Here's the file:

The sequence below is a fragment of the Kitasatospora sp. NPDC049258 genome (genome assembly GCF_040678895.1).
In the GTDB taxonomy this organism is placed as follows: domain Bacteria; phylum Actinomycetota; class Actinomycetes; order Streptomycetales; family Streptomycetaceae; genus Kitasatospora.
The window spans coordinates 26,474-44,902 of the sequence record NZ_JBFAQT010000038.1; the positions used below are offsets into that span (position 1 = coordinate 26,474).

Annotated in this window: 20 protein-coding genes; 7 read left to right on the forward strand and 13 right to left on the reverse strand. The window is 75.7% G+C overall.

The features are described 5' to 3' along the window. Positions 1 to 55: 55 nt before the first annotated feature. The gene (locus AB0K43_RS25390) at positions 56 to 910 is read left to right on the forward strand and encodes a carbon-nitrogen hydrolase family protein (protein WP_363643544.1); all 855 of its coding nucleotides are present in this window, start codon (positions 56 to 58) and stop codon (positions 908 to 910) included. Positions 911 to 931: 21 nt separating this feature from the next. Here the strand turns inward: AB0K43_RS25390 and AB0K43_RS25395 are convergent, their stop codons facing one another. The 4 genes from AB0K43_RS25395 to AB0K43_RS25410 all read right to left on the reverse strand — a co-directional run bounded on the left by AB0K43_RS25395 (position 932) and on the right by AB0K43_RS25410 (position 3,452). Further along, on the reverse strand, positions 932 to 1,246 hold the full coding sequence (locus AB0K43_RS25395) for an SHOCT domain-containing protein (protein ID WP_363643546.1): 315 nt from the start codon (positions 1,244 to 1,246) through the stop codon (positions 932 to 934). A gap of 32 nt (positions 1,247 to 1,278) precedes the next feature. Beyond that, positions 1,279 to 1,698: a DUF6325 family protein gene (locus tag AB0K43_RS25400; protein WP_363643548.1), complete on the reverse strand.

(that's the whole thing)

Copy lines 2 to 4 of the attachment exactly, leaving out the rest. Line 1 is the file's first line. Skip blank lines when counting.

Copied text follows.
In the GTDB taxonomy this organism is placed as follows: domain Bacteria; phylum Actinomycetota; class Actinomycetes; order Streptomycetales; family Streptomycetaceae; genus Kitasatospora.
The window spans coordinates 26,474-44,902 of the sequence record NZ_JBFAQT010000038.1; the positions used below are offsets into that span (position 1 = coordinate 26,474).

Annotated in this window: 20 protein-coding genes; 7 read left to right on the forward strand and 13 right to left on the reverse strand. The window is 75.7% G+C overall.